The value of a pearl is determined by its Lustre, Surface, Shape, color and Size.
Lustre is the most important factor in choosing pearls. The inner glow of the pearl combined with the surface brilliance defines lustre. The higher the lustre, the thicker the nacre or secretion from the oyster and the stronger the glow. Lower quality cultured pearls appear too white, dull or chalky.
The smoothness of the pearl's surface, from clean to heavily blemished, is the next consideration. Cracks or breaks in the nacre are considered damage. Because pearls are grown in an oyster and are organic gems they are almost never flawless. The gem-quality pearl may have minute blemishes when examined very closely, but they are not noticeable at arm's length.
Similarly, it is very rare to find a perfectly round pearl. The rounder the pearl, however, the more valuable it is. Slightly off-round, semi-baroque and baroque pearls are not as valuable as perfectly round pearls, however, they can be lustrous and appealing and have a natural beauty and value of their own.
Cultured pearls range in color from white to black with various mult-colored overtones. The color of the pearl is really the wearer's preference.
Cultured pearls are measured in millimetres. All other factors being equal, the larger the pearl the rarer and more valuable it is.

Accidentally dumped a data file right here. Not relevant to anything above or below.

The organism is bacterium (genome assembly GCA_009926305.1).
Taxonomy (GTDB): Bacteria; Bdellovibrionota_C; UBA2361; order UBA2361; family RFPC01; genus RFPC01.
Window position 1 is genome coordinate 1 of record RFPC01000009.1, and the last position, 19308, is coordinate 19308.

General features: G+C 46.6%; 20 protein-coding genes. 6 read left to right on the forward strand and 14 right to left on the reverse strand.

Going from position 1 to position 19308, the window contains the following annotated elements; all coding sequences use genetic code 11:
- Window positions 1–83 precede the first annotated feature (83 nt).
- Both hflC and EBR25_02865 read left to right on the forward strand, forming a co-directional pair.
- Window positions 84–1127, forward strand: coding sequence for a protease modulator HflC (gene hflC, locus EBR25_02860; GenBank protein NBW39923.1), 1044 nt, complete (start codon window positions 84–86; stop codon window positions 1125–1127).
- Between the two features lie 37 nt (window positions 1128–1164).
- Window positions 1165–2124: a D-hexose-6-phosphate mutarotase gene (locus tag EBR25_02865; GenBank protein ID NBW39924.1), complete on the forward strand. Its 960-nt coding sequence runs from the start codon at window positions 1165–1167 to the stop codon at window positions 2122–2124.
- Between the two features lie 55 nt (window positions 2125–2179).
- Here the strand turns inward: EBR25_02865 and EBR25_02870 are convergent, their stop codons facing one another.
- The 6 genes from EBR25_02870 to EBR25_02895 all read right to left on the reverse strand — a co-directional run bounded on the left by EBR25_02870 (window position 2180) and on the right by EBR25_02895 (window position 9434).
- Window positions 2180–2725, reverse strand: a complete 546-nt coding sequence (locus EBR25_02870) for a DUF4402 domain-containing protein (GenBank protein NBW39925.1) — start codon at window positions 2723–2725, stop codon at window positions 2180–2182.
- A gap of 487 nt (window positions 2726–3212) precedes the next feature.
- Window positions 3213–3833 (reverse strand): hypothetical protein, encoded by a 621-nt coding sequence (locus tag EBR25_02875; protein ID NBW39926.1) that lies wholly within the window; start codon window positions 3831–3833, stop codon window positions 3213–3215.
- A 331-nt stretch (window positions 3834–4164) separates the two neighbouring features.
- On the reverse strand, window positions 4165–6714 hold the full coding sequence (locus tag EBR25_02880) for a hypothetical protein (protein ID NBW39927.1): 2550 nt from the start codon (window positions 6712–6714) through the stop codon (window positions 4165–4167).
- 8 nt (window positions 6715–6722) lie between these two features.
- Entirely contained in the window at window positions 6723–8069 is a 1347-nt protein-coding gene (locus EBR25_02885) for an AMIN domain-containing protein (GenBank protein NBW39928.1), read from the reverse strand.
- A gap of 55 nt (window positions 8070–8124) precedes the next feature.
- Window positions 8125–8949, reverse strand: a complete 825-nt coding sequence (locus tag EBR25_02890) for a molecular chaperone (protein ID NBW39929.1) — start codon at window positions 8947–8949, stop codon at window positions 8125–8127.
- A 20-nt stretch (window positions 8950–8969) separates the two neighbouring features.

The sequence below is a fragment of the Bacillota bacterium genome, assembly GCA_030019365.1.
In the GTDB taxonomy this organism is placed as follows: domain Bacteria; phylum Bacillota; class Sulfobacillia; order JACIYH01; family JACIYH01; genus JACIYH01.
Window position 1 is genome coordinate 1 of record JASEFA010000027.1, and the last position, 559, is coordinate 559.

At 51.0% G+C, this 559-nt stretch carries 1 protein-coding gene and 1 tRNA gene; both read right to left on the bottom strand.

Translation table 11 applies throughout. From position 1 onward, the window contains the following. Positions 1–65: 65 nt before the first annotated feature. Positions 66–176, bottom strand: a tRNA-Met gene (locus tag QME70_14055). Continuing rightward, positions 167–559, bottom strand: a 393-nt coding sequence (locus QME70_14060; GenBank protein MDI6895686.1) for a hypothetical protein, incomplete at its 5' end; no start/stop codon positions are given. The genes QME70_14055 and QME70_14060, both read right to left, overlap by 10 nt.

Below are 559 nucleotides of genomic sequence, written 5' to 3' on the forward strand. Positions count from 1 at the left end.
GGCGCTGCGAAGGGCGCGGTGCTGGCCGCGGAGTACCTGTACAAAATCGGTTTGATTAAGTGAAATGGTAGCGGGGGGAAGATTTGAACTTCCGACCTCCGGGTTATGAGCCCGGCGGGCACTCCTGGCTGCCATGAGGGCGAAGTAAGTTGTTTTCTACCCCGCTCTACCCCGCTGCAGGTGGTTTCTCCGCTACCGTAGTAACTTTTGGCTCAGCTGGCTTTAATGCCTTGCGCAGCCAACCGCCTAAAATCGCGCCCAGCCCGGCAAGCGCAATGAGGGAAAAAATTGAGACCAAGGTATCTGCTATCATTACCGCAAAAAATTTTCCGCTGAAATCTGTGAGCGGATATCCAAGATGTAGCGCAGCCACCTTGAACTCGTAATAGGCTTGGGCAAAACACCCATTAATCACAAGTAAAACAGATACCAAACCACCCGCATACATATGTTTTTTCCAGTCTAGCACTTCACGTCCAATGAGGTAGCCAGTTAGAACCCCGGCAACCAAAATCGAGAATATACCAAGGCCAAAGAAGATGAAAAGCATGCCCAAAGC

A cultured pearl is an organic gem. This means that it was produced by a living organism, generally an oyster or a mussel. It is produced by placing a bead inside the oyster. The oyster then coats the bead (with nacre) to produce the pearl.
A shell based pearl is an imitation. It is made by painting a shell bead with pearl paint. Be careful of brand named shell based pearls, these sometimes appear to be cultured pearls, but are only imitation.
A freshwater pearl is a pearl that is cultured in a mussel in a lake, whereas the traditional cultured pearl is cultured in an oyster in the ocean (salt water pearls are called Akoya pearls). Freshwater cultured pearls are less expensive than the Akoya pearls.
Freshwater pearls come in many shapes from round to button shapes, from flat flakes to rice shapes and in many colors. As with the salt water Akoya pearl the round shapes are generally more expensive.